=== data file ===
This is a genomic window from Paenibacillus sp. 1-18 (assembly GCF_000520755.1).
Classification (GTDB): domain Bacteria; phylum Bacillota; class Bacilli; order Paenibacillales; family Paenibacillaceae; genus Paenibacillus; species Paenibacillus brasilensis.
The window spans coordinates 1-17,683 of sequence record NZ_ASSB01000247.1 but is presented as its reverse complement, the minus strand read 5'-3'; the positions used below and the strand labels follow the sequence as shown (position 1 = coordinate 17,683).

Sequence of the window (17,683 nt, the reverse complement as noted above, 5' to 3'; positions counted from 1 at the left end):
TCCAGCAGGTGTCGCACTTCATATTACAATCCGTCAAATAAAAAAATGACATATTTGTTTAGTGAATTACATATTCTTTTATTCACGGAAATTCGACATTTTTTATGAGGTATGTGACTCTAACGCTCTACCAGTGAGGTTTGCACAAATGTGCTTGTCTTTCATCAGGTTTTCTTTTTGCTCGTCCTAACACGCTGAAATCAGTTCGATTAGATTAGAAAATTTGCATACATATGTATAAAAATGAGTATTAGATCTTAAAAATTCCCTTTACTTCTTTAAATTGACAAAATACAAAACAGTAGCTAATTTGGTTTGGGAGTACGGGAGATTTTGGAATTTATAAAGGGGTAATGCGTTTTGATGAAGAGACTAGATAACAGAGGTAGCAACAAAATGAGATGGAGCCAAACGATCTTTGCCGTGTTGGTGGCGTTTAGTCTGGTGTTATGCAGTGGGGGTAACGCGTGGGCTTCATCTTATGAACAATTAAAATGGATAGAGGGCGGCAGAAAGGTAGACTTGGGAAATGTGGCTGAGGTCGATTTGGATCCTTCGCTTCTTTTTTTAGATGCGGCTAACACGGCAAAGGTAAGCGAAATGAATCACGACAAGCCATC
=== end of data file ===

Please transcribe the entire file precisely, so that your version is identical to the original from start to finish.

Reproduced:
This is a genomic window from Paenibacillus sp. 1-18 (assembly GCF_000520755.1).
Classification (GTDB): domain Bacteria; phylum Bacillota; class Bacilli; order Paenibacillales; family Paenibacillaceae; genus Paenibacillus; species Paenibacillus brasilensis.
The window spans coordinates 1-17,683 of sequence record NZ_ASSB01000247.1 but is presented as its reverse complement, the minus strand read 5'-3'; the positions used below and the strand labels follow the sequence as shown (position 1 = coordinate 17,683).

Sequence of the window (17,683 nt, the reverse complement as noted above, 5' to 3'; positions counted from 1 at the left end):
TCCAGCAGGTGTCGCACTTCATATTACAATCCGTCAAATAAAAAAATGACATATTTGTTTAGTGAATTACATATTCTTTTATTCACGGAAATTCGACATTTTTTATGAGGTATGTGACTCTAACGCTCTACCAGTGAGGTTTGCACAAATGTGCTTGTCTTTCATCAGGTTTTCTTTTTGCTCGTCCTAACACGCTGAAATCAGTTCGATTAGATTAGAAAATTTGCATACATATGTATAAAAATGAGTATTAGATCTTAAAAATTCCCTTTACTTCTTTAAATTGACAAAATACAAAACAGTAGCTAATTTGGTTTGGGAGTACGGGAGATTTTGGAATTTATAAAGGGGTAATGCGTTTTGATGAAGAGACTAGATAACAGAGGTAGCAACAAAATGAGATGGAGCCAAACGATCTTTGCCGTGTTGGTGGCGTTTAGTCTGGTGTTATGCAGTGGGGGTAACGCGTGGGCTTCATCTTATGAACAATTAAAATGGATAGAGGGCGGCAGAAAGGTAGACTTGGGAAATGTGGCTGAGGTCGATTTGGATCCTTCGCTTCTTTTTTTAGATGCGGCTAACACGGCAAAGGTAAGCGAAATGAATCACGACAAGCCATC